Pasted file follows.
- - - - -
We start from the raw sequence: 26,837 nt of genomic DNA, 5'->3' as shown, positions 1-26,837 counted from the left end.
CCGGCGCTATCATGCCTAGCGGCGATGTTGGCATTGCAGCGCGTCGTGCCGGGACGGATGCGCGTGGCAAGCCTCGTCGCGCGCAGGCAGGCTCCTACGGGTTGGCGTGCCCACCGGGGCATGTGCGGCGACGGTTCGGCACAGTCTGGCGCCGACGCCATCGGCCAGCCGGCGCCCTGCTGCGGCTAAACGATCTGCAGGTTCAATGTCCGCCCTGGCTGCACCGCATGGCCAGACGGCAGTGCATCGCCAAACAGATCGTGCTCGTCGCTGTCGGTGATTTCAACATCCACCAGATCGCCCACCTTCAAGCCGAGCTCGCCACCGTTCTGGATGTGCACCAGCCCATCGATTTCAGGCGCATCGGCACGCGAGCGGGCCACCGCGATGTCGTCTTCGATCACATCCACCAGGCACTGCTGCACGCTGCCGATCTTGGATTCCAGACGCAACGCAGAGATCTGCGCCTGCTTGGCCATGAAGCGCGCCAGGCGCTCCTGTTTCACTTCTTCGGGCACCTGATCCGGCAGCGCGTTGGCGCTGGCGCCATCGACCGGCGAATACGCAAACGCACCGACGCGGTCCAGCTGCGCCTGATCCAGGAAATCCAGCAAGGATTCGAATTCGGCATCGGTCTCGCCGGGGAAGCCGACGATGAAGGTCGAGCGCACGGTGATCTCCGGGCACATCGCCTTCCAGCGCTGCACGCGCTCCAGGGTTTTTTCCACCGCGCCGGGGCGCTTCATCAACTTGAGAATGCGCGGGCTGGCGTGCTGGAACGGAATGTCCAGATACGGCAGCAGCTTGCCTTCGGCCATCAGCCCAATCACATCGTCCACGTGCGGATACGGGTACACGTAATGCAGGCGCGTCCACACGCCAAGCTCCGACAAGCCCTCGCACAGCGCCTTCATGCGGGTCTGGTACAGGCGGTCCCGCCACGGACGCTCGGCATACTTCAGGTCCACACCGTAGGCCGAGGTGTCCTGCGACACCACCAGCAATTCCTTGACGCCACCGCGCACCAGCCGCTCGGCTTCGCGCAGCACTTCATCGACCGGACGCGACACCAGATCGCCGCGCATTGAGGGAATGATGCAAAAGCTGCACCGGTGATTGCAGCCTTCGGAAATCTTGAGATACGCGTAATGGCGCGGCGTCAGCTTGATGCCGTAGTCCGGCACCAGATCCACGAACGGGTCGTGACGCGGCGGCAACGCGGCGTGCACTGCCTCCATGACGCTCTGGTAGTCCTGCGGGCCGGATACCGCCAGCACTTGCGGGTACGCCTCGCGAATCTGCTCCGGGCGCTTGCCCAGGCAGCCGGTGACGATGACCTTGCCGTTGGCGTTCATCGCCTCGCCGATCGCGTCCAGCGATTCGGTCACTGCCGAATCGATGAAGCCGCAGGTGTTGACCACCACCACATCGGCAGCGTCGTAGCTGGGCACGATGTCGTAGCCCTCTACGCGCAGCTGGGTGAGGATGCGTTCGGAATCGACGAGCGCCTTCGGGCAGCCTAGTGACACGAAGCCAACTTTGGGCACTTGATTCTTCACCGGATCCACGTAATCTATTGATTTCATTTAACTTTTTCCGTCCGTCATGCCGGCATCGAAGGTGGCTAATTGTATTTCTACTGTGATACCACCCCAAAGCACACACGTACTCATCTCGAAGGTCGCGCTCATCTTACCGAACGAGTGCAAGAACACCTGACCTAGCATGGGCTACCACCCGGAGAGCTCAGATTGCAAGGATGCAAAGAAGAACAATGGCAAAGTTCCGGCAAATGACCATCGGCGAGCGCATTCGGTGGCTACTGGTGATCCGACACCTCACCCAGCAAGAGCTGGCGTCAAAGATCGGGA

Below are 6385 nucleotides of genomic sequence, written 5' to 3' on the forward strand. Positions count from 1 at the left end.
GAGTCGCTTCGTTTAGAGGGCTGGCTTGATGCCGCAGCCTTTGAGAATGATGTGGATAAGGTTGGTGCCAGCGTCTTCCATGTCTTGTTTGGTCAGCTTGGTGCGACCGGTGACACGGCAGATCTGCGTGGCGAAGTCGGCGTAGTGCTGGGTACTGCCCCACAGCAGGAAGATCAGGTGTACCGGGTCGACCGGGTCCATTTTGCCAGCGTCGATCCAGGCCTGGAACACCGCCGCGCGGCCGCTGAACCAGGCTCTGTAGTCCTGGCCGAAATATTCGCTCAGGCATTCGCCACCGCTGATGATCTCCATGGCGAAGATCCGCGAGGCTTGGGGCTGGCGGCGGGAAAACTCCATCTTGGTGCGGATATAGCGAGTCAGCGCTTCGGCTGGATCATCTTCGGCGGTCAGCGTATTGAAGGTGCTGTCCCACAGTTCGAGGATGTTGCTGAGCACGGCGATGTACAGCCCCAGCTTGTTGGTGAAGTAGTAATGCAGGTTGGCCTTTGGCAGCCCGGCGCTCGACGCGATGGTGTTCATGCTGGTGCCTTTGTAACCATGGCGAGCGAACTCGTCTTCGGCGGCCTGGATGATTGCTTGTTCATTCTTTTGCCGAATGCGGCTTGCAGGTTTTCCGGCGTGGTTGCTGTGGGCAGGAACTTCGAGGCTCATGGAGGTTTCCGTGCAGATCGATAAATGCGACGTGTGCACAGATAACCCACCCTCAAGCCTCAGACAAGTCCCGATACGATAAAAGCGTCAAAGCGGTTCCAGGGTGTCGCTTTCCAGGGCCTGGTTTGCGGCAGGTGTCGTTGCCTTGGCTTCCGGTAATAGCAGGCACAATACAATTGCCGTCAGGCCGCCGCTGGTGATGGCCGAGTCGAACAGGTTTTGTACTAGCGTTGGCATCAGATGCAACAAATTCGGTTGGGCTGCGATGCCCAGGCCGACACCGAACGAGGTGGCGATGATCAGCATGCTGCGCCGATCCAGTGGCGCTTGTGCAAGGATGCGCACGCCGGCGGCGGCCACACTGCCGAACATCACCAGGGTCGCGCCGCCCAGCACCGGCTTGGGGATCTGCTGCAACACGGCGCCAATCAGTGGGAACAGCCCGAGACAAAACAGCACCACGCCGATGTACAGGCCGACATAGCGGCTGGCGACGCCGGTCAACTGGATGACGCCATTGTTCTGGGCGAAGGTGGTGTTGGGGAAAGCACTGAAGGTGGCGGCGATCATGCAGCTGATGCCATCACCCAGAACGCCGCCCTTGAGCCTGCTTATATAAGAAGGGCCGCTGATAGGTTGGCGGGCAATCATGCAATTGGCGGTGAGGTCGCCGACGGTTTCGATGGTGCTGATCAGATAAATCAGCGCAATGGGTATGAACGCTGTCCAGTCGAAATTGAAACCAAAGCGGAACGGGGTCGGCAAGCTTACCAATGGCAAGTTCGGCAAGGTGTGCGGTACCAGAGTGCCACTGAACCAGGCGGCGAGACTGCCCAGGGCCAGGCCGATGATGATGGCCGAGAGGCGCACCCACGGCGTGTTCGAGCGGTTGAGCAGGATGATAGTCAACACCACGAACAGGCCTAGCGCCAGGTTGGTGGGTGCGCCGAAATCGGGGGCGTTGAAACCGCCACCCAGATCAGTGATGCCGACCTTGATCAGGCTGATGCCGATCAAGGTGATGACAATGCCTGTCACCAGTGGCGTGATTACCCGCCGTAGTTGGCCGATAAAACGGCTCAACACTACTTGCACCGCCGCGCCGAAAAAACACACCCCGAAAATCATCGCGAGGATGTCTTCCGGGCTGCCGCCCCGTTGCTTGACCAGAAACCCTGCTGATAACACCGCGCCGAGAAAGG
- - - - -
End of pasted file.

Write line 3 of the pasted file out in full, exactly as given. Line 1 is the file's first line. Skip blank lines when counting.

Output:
Below are 6385 nucleotides of genomic sequence, written 5' to 3' on the forward strand. Positions count from 1 at the left end.